Expert Tips on Choosing the Right Art for Your Space

Whether you're considering buying art for the first time or simply want some pointers, we've got the scoop.
Art House Charlotte
A Janine Medlin installation at Art House Charlotte.

art house charlotte

A Janine Medlin installation at Art House Charlotte. 

Ever been to a museum? What about one of the art gallery crawls that happen every first Friday of the month in South End? Basically, have you ever stood in front of a piece of art hanging on a wall, and wondered, Hm, I wonder if I would ever buy something. After all, art buying always seems so far off. It always seems like something reserved for the inexplicably rich. The ones who have an entire room dedicated to commissioned pieces of work. The ones who have a golden fountain spewing chocolate in the foyer. Those are the people who buy art. Right?

So wrong.

You can become an art collector even if your pockets aren't as deep as–say, Brian Moynihan. In fact, especially if you have no idea where to start when it comes to purchasing art, there are plenty of folks in the industry who want to help you understand it shouldn't be an intimidating process. Because apparently it's not all cool cigar pipes and fancy hats. It's just people buying wall hangings they genuinely enjoy–who would've thought?

We asked art dealer Judith Weston Voglesonger, founder of Art House Charlotte, to give us her best pointers for first-time art buyers.


How do you choose the best art for your space?

It might be nerve-racking to purchase a piece to hang in your home, but Voglesonger says to trust your instincts: I always encourage people to follow their eye and trust themselves. Purchasing original art, at any level, is an investment. It can change the feeling and energy in your space, so you have to make certain that you love it." She also says it's smart to keep in mind that your current throw pillows and wall colors might change, so don't buy it simply based on the items in your home it currently matches. To avoid making these rash decisions, she offers some questions to ask yourself:

  • Does it make you happy?
  • Does it remind you of somewhere you've been, or perhaps somewhere you'd like to go?
  • Does it make you feel at ease? Nostalgic?

Connecting to the piece on a higher level is crucial if you want your love for it to last past the trendy accents you have at the time. Voglesonger says that many times people will come to her with a picture of a piece they saw on Instagram or Facebook and have that specific artist in mind, but that doesn't mean she's opposed to helping you pick the perfect piece if you're clueless. She also receives clients who have a blank wall and nothing in mind, and says, "I can help them learn to trust themselves and give them my thoughts on what may work in the space."


Where do you place your art?

Voglesonger encourages people to remember there is one main focal point in every room. You don't want your artwork to have to compete for attention, so placement is key. Many of her clients will bring her images of the room they'd like to place the artwork in, along with fabric or paint swatches, to ensure that the size and colors will mesh well for the space.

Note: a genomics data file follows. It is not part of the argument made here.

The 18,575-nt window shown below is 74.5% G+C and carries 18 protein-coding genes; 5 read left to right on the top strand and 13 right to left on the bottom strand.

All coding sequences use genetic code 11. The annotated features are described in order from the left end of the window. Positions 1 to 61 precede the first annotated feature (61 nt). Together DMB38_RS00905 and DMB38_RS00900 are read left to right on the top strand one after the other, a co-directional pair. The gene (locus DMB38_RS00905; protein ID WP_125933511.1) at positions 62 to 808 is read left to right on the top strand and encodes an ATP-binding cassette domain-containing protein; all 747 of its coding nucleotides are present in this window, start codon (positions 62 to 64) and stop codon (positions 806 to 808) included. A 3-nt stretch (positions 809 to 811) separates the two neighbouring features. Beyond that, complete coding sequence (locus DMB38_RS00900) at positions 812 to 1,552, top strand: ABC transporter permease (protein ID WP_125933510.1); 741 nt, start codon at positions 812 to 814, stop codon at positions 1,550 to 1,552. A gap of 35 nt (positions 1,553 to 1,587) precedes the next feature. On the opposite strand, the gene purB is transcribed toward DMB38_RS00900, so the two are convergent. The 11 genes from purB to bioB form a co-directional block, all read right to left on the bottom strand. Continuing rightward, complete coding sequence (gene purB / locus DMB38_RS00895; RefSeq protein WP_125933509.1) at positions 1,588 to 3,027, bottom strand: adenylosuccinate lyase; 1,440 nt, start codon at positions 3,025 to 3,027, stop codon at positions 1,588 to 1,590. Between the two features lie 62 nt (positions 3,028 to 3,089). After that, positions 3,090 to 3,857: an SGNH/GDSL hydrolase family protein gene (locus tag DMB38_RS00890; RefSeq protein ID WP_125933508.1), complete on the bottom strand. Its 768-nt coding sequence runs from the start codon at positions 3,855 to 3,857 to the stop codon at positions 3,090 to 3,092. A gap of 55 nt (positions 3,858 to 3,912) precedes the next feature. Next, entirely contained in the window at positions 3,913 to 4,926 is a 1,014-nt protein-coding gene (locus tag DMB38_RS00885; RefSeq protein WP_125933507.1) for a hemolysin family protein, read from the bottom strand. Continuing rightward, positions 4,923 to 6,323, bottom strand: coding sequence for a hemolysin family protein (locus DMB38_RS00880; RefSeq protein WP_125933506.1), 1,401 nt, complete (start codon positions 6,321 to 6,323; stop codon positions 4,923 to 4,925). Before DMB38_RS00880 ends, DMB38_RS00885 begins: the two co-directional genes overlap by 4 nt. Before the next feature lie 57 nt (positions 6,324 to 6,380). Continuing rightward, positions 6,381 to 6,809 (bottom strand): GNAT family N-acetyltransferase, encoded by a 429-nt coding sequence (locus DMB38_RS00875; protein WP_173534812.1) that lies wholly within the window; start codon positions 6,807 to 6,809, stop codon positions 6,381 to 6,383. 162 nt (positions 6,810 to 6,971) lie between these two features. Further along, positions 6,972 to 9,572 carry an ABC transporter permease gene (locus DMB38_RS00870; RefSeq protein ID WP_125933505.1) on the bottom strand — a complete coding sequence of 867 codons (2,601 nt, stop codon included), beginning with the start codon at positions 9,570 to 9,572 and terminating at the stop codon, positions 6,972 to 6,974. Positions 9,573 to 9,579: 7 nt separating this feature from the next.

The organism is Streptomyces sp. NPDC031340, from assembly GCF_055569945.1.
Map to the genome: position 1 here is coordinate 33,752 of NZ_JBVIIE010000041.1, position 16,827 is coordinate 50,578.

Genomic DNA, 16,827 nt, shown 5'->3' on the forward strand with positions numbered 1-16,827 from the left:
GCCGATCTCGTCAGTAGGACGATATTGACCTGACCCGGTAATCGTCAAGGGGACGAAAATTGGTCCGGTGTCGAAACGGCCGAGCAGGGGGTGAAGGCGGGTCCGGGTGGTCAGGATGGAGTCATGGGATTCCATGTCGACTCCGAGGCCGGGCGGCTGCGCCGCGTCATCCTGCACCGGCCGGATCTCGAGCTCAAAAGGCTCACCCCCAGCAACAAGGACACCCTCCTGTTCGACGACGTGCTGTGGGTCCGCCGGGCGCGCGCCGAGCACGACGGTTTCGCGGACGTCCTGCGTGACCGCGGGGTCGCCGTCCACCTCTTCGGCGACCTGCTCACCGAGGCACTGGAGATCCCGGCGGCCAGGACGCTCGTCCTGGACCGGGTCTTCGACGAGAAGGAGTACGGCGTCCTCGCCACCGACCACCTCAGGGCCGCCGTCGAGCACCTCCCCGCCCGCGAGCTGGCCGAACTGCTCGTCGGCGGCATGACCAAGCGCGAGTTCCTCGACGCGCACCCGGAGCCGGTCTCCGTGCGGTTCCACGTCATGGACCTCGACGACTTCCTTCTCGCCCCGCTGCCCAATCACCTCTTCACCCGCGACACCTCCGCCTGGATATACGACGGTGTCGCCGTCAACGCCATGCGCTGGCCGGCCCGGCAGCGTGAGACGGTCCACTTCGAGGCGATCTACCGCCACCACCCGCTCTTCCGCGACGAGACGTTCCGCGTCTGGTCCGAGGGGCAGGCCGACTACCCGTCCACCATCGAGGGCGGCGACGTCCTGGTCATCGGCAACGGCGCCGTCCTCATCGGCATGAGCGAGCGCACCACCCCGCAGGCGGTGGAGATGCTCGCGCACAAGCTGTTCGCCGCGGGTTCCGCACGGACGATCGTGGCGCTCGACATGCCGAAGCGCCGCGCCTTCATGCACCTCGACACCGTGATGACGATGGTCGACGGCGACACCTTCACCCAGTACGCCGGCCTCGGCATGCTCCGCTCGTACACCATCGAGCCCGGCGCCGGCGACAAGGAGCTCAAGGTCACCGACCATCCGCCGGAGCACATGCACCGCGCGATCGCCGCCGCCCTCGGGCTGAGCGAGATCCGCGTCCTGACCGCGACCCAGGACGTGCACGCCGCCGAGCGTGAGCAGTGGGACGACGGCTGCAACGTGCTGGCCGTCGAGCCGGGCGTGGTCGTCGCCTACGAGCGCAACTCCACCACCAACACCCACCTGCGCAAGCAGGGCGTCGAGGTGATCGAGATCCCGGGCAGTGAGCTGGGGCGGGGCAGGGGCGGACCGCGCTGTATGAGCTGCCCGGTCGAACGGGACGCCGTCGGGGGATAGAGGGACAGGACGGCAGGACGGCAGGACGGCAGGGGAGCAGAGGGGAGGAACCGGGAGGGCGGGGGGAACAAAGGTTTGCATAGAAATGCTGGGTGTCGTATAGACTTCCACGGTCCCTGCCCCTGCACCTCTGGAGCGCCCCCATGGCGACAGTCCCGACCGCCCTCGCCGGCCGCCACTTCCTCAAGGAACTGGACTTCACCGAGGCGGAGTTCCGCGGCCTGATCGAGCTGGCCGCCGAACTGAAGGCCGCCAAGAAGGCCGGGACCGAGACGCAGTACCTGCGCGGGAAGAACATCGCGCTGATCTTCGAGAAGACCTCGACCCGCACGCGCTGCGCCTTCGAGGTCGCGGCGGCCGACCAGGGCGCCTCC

If you have multiple wall hangings or pieces of art on the walls, Voglesonger says there are some loose "rules" to mixing mediums in one room. Generally, she advises, you should mix oil on canvas with original photography, works on paper, and/or watercolors. Though having a mix provides balance, Voglesonger says, "Ultimately, there isn't a wrong way to collect art."


art house charlotte

This David Bowie piece is a commissioned piece by Andy Rocco. Artists accept commissioned work frequently and will happy move forward with your request when you have payment. 

Do I have to splurge?

Many reservations people have about buying art are related to the price tags.  That blue blob on the canvas can't really be worth $14,000, you scoff to yourself. But while some people don't mind paying big pennies for artwork that speaks to them, others have a hard time shelling out the cash. Luckily, Voglesonger makes a conscious effort to carry reasonably priced artwork in her gallery. She does say, however, that if you really love a piece, then you should have it. "I have walked away from two pieces of art in my life that I wish I would have purchased," she recalls. "Each time, I went back when I had the money, and the artwork was gone."

Art House Charlotte offers payment plans if a piece is slightly out of your price range. Other galleries and artists might be able to budge on prices a bit as well, but you need to be unafraid to have that conversation with the seller. Voglesonger says people are generally hooked on art collecting once they see the impact a piece of artwork has made on their space.


How do I approach the buying process?

Stigmas around art almost always involve a stuffy gallery full of people with their noses turned up. Art House Charlotte isn't like that. Voglesonger says, "My office is a safe place where you can bring your kids and wear your yoga pants. There is no intimidation factor here." Remember to follow your eye and trust yourself. She also notes that first-time buyers might want to start small to test the waters. The original photography in her gallery starts at $50 and the original watercolors start at $75–"Just pop those babies in a frame, and voila! You have started an art collection."


Art House Charlotte currently represents the works of 23 artists, both local and non-local. There are about 200 works of art in the office, and you can get a good look at the offerings by visiting Art House Charlotte's Instagram or Facebook, where photos are posted daily.

Categories: Charlotte @Home